Delaware Sports Blitz is excited to announce a new series we will be doing called Behind the Sports.
The Behind the Sports series is looking at men and women who prepare athletes for their best on and off the court ( SIDs, AD, educators, trainers and etc.). The series will also be looking at different careers in the sports field from media, operating an arena, tickets sales, public relations and etc.
Next in the series for Wilmington University is someone who does a lot of multitasking with the multiple titles she holds in the University’s athletic department and that is Erin Harvey. The current Assistant Athletic Director/Compliance Coordinator/Senior Woman Administrator has worked in Wilmington’s Athletic department for 15 years. Harvey also was the Sports Information Director for ten years and was the head softball coach for six seasons.
Name the job and a brief summary of what it entails?
Harvey: Assistant Athletic Director/Compliance Coordinator/Senior Woman Administrator.
As Wilmington’s NCAA Compliance Officer, I certify the initial and continuing eligibility of the University’s 200 plus student-athletes, and maintain rules compliance by student-athletes, coaches, and staff. The Office of Compliance is in charge of ensuring that there is full institutional control in all activities directly and indirectly associated with Wilmington Athletics, and oversees that the department operates in accordance with the rules and regulations as set forth by the NCAA, the Central Atlantic Collegiate Conference (CACC) and Wilmington University on a daily basis.
How long have you been in this area of work?
Harvey: I’ve worked with the University’s Athletic Department for over 15 years now. I’ve been the Assistant AD/Compliance/SWA for six years. Prior to the role as Compliance Officer, I spent ten years as the Sports Information Director of the Wildcats’ eleven intercollegiate programs. During that span, I also spent six seasons as the Head Softball Coach, leading my teams to a combined 157-128-1 record (.551). The teams qualified for the CACC tournament in five out of the six seasons with Harvey at the helm.
In 2007, I guided the squad to a 31-15 record, a turnaround from 9-31 the previous year, which marked the biggest improvement among all schools in NCAA Divisions I, II, and III. The teams also fared well academically, twice finishing as a National Fastpitch Coaches’ Association Top-3 All-Academic Team (2007 & 2012).
Before my tenure as Sports Information Director, I also worked within the Athletic Department time handling scheduling and contracts, along with overseeing the departmental sport specific budgets.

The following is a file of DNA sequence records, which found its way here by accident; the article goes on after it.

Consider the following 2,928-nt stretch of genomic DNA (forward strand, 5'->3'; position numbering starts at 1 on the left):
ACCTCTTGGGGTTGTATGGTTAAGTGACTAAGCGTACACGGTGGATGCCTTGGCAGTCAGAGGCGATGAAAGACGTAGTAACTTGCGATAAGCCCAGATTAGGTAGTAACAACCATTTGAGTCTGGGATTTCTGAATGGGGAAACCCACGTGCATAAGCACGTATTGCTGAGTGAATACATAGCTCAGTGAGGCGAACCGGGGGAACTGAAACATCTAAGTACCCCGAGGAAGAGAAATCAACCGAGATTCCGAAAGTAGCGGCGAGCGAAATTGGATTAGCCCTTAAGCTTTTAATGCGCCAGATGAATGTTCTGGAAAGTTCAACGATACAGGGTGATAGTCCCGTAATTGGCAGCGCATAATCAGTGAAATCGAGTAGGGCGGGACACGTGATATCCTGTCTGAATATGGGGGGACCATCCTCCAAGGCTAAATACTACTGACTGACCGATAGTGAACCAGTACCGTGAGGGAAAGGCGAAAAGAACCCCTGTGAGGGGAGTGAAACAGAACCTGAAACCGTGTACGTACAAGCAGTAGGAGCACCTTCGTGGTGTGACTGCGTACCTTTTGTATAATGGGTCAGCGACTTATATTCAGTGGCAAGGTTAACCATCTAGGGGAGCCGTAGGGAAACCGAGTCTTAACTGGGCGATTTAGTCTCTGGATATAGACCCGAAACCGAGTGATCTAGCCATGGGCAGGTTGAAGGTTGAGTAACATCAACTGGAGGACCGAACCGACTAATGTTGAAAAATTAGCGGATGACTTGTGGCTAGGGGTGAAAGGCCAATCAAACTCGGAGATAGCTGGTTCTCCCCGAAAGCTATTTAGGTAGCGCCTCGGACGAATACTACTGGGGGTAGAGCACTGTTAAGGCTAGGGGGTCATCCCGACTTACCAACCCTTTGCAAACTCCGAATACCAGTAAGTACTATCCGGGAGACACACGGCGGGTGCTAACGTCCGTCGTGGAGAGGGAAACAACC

What interested you to get in this area of work?
Harvey: I have always had a passion for sports, and growing up knew I wanted to work in the field. My time as a student here at Wilmington was wonderful and I had the chance to intern in the department my senior year. It was during that time I fell in love with college athletics. Being able to help develop student-athletes on and off the field became my purpose. This University and its family like atmosphere became my home, and it was the best of both worlds. Work is still fun every day, and I consider myself extremely blessed to have the opportunity to impact the lives of young people and work alongside people who care and have as much passion as I do.
What is the most rewarding part of the job?
Harvey: Working with the student-athletes and helping them along on their journey. Seeing them achieve both academically and athletically gives me a great sense of pride.
What are some of the challenges of the job?
Harvey: Often times in the world of NCAA Compliance, the news you have to give isn’t always good news. It’s frustrating to “break the hearts” of the student-athletes and coaches I work with. I wish I had more good news to share, but with the rules and regulations put upon us…that isn’t always the case. Time management is also a huge challenge, as certain times of the year can get very busy. Also, I am a one-man crew, and keeping up on close to 300 athletes and 50 coaches can get difficult at times.
What advice would you give to someone who wants to work in this job or field?
Harvey: It’s all about who you know. I often emphasis the power of networking. Perhaps nowhere is it more important than college athletics. I won’t go so far as to say every person I talked to – but the vast majority of people I spoke with/know told me they got at least one of their jobs because of someone they knew who either hired them or recommended them for a job. I cannot emphasis enough how important networking and building relationships is in this industry, and really any industry.
Also – build up your resume with experience/skills. With resumes that are passed around, often times those looking at them skip right over your education and go straight to the experience section. Obviously many jobs have minimum education requirements, so not meeting those probably means your resume would never make it to the AD. However, once your resume is in his/her hands, it’s all about experience. Going to a certain school or majoring in a particular area is FAR less important than the actual hands-on experience you’ve amassed. This also means volunteering/interning/working for free to gain some of that experience and skill set.
You can find Ms. Harvey at @WilmUCompliance on twitter.